AI Helps to Encourage Laziness

The world is now facing a new wave of solutions based on an emerging technology; AI. AI is very different to traditional programming methods in that instead of hard coding every single possibility, an AI is shown input data and corresponding output data to which the AI will then adjust itself internally to allow it to also come to the same conclusion. 

This means that instead of a designer developing an extremely complex algorithm to solve a problem, they instead need to gather large amounts of data for their AI solution to learn from. Such solutions are extremely useful in scenarios that involved large amounts of data that can vary in so many ways such as speech-to-text (which has many thousands of accents and voice pitches). 

However, while AI provides an ideal solution for many complex problems, there is a chance that programmers will move towards the AI programming paradigm instead of spending time on developing an algorithm. For example, an AI could be used to control the stability of a drone, but standard PID controllers can already achieve this task extremely well. 

Another example of AI laziness would be a recent solution the author has been working on. A conveyor belt with components needs to be used in conjunction with a robotic arm. AI can be used to recognise where the objects are, but since all the components are the same, using AI would be a waste of resources. Instead, two images are taken of the belt; one when empty and one when loaded with parts. The difference between the images is used, and the resulting image shows areas where there are components. Thus, the robotic arms can quickly identify where components are without an AI system.

The use of AI in trivial solutions is a problem not because of lazy programming, but because of the unnecessary use of processing resources. If designers fall into the habit of using AI to solve everything, this will further put pressure on hardware designers to provide even faster processors as well as dedicated AI co-processors.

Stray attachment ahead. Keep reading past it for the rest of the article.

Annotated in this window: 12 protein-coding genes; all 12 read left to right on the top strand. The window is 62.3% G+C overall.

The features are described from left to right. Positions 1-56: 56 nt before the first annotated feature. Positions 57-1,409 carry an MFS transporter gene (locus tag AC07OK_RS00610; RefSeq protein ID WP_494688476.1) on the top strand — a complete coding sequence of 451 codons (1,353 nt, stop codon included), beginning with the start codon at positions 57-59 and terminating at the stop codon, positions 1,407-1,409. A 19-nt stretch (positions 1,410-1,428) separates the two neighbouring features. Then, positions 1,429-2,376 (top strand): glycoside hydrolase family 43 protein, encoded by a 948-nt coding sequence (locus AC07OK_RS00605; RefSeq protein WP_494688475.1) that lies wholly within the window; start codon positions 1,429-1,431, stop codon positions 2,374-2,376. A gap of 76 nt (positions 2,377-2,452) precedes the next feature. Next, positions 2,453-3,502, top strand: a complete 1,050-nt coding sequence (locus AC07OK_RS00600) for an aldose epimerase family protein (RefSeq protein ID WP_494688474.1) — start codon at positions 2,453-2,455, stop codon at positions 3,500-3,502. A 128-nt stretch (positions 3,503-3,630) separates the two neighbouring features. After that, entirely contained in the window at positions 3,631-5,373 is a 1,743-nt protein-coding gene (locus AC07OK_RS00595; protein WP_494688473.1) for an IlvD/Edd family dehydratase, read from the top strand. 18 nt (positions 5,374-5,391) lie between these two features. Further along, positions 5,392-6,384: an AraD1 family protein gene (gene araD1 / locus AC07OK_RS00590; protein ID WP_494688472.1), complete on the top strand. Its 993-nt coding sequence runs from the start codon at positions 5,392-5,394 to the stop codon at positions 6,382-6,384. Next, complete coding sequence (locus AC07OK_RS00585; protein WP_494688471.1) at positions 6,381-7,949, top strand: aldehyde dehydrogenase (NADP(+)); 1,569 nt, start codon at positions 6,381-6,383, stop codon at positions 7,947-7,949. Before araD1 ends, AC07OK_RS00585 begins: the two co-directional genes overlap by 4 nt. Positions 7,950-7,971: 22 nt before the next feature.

While this may seem like a good move, what it will do instead is result in increased power consumption of products unnecessarily, reduce efficiency, and reduce device capabilities. One solution around this would be to use cloud processing for AI routines, but this only creates other problems including privacy and the need for an internet connection.

Going back to assembly is out of the question (try reading the documentation for an x64 processor and how it works), but designers should consider going back to C and C++. Furthermore, designers should also appreciate that using the quickest and simplest solution is not always the right move. If a solution can be achieved using a custom algorithm instead of defaulting to AI, not only will the final design be significantly faster, but will also be able to work on lower system requirements.

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By Robin Mitchell

Robin Mitchell is an electronic engineer who has been involved in electronics since the age of 13. After completing a BEng at the University of Warwick, Robin moved into the field of online content creation developing articles, news pieces, and projects aimed at professionals and makers alike. Currently, Robin runs a small electronics business, MitchElectronics, which produces educational kits and resources.